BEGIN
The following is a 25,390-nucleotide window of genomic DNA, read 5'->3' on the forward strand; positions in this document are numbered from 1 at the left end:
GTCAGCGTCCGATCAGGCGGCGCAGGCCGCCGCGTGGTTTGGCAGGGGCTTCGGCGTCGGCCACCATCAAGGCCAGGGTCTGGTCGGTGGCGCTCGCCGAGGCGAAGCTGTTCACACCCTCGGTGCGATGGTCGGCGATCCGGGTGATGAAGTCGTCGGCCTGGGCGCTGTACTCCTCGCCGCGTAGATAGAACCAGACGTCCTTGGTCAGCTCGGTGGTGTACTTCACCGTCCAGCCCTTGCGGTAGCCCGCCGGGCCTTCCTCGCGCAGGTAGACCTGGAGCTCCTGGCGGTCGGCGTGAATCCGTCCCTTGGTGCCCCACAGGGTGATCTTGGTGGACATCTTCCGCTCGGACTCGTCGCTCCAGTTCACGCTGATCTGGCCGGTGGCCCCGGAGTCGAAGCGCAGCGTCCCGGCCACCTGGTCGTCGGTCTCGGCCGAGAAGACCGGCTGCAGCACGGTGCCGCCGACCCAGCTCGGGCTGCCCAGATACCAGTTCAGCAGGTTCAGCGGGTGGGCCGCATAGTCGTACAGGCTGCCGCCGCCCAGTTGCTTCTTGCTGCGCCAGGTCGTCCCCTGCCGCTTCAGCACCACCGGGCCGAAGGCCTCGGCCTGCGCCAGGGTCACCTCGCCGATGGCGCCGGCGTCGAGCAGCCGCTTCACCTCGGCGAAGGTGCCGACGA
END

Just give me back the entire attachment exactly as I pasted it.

The following is a 25,390-nucleotide window of genomic DNA, read 5'->3' on the forward strand; positions in this document are numbered from 1 at the left end:
GTCAGCGTCCGATCAGGCGGCGCAGGCCGCCGCGTGGTTTGGCAGGGGCTTCGGCGTCGGCCACCATCAAGGCCAGGGTCTGGTCGGTGGCGCTCGCCGAGGCGAAGCTGTTCACACCCTCGGTGCGATGGTCGGCGATCCGGGTGATGAAGTCGTCGGCCTGGGCGCTGTACTCCTCGCCGCGTAGATAGAACCAGACGTCCTTGGTCAGCTCGGTGGTGTACTTCACCGTCCAGCCCTTGCGGTAGCCCGCCGGGCCTTCCTCGCGCAGGTAGACCTGGAGCTCCTGGCGGTCGGCGTGAATCCGTCCCTTGGTGCCCCACAGGGTGATCTTGGTGGACATCTTCCGCTCGGACTCGTCGCTCCAGTTCACGCTGATCTGGCCGGTGGCCCCGGAGTCGAAGCGCAGCGTCCCGGCCACCTGGTCGTCGGTCTCGGCCGAGAAGACCGGCTGCAGCACGGTGCCGCCGACCCAGCTCGGGCTGCCCAGATACCAGTTCAGCAGGTTCAGCGGGTGGGCCGCATAGTCGTACAGGCTGCCGCCGCCCAGTTGCTTCTTGCTGCGCCAGGTCGTCCCCTGCCGCTTCAGCACCACCGGGCCGAAGGCCTCGGCCTGCGCCAGGGTCACCTCGCCGATGGCGCCGGCGTCGAGCAGCCGCTTCACCTCGGCGAAGGTGCCGACGA